The sea crept back up the political beach last week, a reminder of a tidal change under way.
That tide might come in faster than previously thought.
A new research paper in Nature last week suggested the melting of the massive West Antarctic ice sheet, which most scientists do think is under way and which alone is calculated to raise sea level by up to 4 metres (maybe much more), might be much faster than previously assumed.
Scientists have expected the melt to take at least hundreds and possibly thousands of years. Even the politically indestructible John Key — who last week in Washington took a swipe at United States candidate Donald Trump — will be gone by then.
The new research, drawing on historical Antarctic ice changes, says the melt might be many times faster — fast enough to lift the sea level 1 metre by 2100 on its own and, coupled with other ice melts, a total of 1.5-2 metres and then on up.
Another on this tidal case is Parliamentary Commissioner for the Environment Jan Wright. Last week at Parliament’s local government and environment select committee she followed up her November 2015 report on the topic, which Bill English dismissed at the time as “speculation”.
Her report put 9000 houses at risk, at a cost of $3 billion, from a sea-level rise of just 50 centimetres and a $20 billion cost from a 1.5-metre rise.
That bothers insurance companies and banks, which committee chair Scott Simpson acknowledged. News website Interest.co.nz reported Simpson saying constituents in his Coromandel electorate were suddenly finding it “not as easy to get insurance”.
Local and regional councils are bothered, too. They have to deal with the impact and disentangle knotty coastal property rights issues.
The government has issued some guidelines and councils are looking into a hazards risk management agency. But the cost and legalities are so far left to local councils — which ministers have relentlessly lambasted about spending and property rights.
Wright suggested a working group, similar to those English relied on for expert advice on tax, savings and welfare. “Social investment” came from the welfare group, for example.
But a narrow-focused working group might not pull together the many interlocking climate matters: sea level rise is only one; another is the emissions trading scheme, now under review.
Some argue for a wider approach, similar to that of the Land and Water Forum (LAWF) set up in 2009 on freshwater. The Ministry for the Environment has been gingerly talking about a climate forum for some time.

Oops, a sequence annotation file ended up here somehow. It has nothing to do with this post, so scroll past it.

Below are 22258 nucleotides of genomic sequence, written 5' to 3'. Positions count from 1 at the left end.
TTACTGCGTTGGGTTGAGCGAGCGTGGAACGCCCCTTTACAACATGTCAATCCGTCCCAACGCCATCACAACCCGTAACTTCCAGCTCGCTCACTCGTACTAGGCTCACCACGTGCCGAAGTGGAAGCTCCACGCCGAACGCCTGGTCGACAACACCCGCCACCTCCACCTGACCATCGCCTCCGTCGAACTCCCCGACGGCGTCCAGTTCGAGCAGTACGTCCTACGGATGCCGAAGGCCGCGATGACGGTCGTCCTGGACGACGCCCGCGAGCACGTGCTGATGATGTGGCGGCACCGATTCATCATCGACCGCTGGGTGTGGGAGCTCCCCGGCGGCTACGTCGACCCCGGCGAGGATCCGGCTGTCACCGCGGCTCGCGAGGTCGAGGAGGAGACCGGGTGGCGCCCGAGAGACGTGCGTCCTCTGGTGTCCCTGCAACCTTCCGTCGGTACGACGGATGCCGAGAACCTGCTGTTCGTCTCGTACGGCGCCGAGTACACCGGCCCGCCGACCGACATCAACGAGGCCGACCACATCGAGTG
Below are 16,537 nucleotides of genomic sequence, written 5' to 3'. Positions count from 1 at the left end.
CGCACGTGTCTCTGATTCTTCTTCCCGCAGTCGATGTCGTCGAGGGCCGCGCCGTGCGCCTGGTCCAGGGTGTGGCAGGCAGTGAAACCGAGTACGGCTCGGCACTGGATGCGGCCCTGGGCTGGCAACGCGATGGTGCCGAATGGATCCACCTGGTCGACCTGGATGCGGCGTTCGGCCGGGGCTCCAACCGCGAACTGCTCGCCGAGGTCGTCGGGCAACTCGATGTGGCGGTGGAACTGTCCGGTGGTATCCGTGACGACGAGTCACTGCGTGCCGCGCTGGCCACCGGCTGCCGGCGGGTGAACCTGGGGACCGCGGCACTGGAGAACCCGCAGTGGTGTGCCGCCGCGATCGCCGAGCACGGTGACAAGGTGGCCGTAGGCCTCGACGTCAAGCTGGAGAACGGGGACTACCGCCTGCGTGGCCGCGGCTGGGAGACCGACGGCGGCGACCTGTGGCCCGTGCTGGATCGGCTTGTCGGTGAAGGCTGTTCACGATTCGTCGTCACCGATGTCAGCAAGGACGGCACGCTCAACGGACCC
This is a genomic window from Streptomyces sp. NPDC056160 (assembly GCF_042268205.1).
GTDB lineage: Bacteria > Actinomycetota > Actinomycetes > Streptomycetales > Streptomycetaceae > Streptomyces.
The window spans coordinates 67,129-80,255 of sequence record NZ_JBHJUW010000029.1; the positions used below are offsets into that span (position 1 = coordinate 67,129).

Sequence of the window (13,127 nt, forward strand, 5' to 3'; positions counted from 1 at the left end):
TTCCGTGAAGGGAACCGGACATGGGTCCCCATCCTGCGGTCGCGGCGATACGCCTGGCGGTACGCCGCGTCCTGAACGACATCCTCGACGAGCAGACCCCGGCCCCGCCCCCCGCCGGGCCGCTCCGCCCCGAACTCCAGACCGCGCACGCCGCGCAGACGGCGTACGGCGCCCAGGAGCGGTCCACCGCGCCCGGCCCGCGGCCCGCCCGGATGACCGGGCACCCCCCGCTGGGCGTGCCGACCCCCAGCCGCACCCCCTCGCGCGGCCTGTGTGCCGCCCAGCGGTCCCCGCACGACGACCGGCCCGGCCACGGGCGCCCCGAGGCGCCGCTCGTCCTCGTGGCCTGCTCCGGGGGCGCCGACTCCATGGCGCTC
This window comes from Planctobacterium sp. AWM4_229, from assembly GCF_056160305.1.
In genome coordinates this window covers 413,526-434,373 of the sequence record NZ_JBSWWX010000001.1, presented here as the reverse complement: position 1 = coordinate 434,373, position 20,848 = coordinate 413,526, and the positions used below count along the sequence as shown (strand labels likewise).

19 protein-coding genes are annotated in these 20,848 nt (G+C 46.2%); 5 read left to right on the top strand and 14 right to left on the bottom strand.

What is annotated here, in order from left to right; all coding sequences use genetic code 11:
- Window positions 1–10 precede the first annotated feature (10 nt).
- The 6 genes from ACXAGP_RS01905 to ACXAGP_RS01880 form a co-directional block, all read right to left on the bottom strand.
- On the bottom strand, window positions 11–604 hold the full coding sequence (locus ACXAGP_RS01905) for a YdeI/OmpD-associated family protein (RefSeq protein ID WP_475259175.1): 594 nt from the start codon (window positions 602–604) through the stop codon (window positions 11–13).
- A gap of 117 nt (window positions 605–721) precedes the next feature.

The LAWF involves around 60 groups with an interest in water, ranging from farmers, industry and generators through to environment and recreational lobbies and iwi. Its fourth report was in November 2015.
The value in this “collaborative governance”, as it is clumsily titled, is that it operates by consensus, each group giving away some of what it wants in pursuit of stable policy. Most political parties have backed the LAWF.
It isn’t democratic in the sense that “the people” decide. But the LAWF interest groups cover a very wide spectrum of needs and wants.
The attraction for ministers is that it legitimises hard decisions. But, even so, the current cabinet has not implemented most of the LAWF’s first three reports’ 153 recommendations, to which its fourth report last year added 60. Nick Smith partially addressed the gaps in a “next steps” statement in February.
Smith is keen on “collaborative governance” at local level. Examples are forums dealing with the dairy invasion of the Mackenzie Country and environmental protection of the Hauraki Gulf.
Smith’s latest Resource Management Act (RMA) amending bill formalises the process for councils setting up such forums. These forums focus on the nitty-gritty, including setting limits and allocations of water.
Sounds good. But there is a risk.
As Wright pointed out in a submission on the RMA bill last month, effective collaborative governance needs serious buy-in by all interest groups.
For that they must believe the government or council will, and then does, act on their painfully reached conclusions.
If not, they will revert to competitive lobbying. The politicians will go back to competitive squabbling. The public will not be served.
Some in the LAWF think the RMA change may encourage quick-fixes which do not generate deep consensus. “It is far better that six work than 26 are set up and half fail,” one says. That would undermine the concept and discourage commitment to future forums.
Some also worry Smith’s bill gives too much scope for ministerial intervention.
Then there are officials: necessary guides to forums on policy factors but also with patches to protect as official advisers to ministers (or councillors).
And ministers have big egos, not least Climate Change Minister Paula Bennett.
So will there be a LAWF-type climate forum? Or just a working group in disguise? Does it matter? Your grandkids might be alive in 2100. You won’t.